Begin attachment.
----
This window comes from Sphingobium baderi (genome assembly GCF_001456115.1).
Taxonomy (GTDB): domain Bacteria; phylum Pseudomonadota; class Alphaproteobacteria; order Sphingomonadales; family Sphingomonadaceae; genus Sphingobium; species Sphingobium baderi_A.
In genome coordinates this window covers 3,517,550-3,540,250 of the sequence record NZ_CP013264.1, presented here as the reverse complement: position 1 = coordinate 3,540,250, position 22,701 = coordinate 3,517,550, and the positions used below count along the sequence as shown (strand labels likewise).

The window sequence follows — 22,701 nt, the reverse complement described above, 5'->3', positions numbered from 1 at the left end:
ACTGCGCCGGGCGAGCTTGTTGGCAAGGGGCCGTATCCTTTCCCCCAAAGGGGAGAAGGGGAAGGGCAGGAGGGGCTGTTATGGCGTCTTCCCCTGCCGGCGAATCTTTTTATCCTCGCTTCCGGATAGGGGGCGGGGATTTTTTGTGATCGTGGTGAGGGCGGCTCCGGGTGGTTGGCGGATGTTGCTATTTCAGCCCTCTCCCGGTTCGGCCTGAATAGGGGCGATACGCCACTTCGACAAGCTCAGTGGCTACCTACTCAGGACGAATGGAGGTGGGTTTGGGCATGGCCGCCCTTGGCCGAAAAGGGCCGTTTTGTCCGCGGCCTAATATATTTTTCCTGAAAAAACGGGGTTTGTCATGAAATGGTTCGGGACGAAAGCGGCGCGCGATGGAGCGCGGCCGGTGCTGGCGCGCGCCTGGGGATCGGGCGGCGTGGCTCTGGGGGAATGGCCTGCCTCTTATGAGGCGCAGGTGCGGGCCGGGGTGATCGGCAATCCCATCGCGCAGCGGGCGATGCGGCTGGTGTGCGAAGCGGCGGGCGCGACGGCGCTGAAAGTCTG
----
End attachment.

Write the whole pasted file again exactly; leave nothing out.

This window comes from Sphingobium baderi (genome assembly GCF_001456115.1).
Taxonomy (GTDB): domain Bacteria; phylum Pseudomonadota; class Alphaproteobacteria; order Sphingomonadales; family Sphingomonadaceae; genus Sphingobium; species Sphingobium baderi_A.
In genome coordinates this window covers 3,517,550-3,540,250 of the sequence record NZ_CP013264.1, presented here as the reverse complement: position 1 = coordinate 3,540,250, position 22,701 = coordinate 3,517,550, and the positions used below count along the sequence as shown (strand labels likewise).

The window sequence follows — 22,701 nt, the reverse complement described above, 5'->3', positions numbered from 1 at the left end:
ACTGCGCCGGGCGAGCTTGTTGGCAAGGGGCCGTATCCTTTCCCCCAAAGGGGAGAAGGGGAAGGGCAGGAGGGGCTGTTATGGCGTCTTCCCCTGCCGGCGAATCTTTTTATCCTCGCTTCCGGATAGGGGGCGGGGATTTTTTGTGATCGTGGTGAGGGCGGCTCCGGGTGGTTGGCGGATGTTGCTATTTCAGCCCTCTCCCGGTTCGGCCTGAATAGGGGCGATACGCCACTTCGACAAGCTCAGTGGCTACCTACTCAGGACGAATGGAGGTGGGTTTGGGCATGGCCGCCCTTGGCCGAAAAGGGCCGTTTTGTCCGCGGCCTAATATATTTTTCCTGAAAAAACGGGGTTTGTCATGAAATGGTTCGGGACGAAAGCGGCGCGCGATGGAGCGCGGCCGGTGCTGGCGCGCGCCTGGGGATCGGGCGGCGTGGCTCTGGGGGAATGGCCTGCCTCTTATGAGGCGCAGGTGCGGGCCGGGGTGATCGGCAATCCCATCGCGCAGCGGGCGATGCGGCTGGTGTGCGAAGCGGCGGGCGCGACGGCGCTGAAAGTCTG